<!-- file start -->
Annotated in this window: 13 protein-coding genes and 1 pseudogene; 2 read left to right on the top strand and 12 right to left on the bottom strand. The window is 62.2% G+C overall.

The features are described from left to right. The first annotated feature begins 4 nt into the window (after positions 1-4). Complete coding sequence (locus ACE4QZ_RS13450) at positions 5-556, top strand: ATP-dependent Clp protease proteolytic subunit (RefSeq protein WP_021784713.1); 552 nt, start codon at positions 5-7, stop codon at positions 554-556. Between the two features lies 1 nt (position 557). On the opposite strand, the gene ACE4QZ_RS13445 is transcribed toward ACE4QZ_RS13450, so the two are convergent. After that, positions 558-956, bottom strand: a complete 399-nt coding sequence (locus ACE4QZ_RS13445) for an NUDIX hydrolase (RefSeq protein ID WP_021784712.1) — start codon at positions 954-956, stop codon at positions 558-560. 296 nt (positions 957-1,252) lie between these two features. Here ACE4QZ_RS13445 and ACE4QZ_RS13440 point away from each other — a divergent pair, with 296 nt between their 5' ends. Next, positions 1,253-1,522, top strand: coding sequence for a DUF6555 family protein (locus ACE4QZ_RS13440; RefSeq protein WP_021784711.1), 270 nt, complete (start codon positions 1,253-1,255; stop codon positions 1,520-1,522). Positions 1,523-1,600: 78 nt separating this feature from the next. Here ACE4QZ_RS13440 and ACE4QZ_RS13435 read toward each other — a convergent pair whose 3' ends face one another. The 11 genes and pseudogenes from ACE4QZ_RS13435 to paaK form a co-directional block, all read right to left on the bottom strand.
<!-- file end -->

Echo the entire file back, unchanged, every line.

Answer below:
Annotated in this window: 13 protein-coding genes and 1 pseudogene; 2 read left to right on the top strand and 12 right to left on the bottom strand. The window is 62.2% G+C overall.

The features are described from left to right. The first annotated feature begins 4 nt into the window (after positions 1-4). Complete coding sequence (locus ACE4QZ_RS13450) at positions 5-556, top strand: ATP-dependent Clp protease proteolytic subunit (RefSeq protein WP_021784713.1); 552 nt, start codon at positions 5-7, stop codon at positions 554-556. Between the two features lies 1 nt (position 557). On the opposite strand, the gene ACE4QZ_RS13445 is transcribed toward ACE4QZ_RS13450, so the two are convergent. After that, positions 558-956, bottom strand: a complete 399-nt coding sequence (locus ACE4QZ_RS13445) for an NUDIX hydrolase (RefSeq protein ID WP_021784712.1) — start codon at positions 954-956, stop codon at positions 558-560. 296 nt (positions 957-1,252) lie between these two features. Here ACE4QZ_RS13445 and ACE4QZ_RS13440 point away from each other — a divergent pair, with 296 nt between their 5' ends. Next, positions 1,253-1,522, top strand: coding sequence for a DUF6555 family protein (locus ACE4QZ_RS13440; RefSeq protein WP_021784711.1), 270 nt, complete (start codon positions 1,253-1,255; stop codon positions 1,520-1,522). Positions 1,523-1,600: 78 nt separating this feature from the next. Here ACE4QZ_RS13440 and ACE4QZ_RS13435 read toward each other — a convergent pair whose 3' ends face one another. The 11 genes and pseudogenes from ACE4QZ_RS13435 to paaK form a co-directional block, all read right to left on the bottom strand.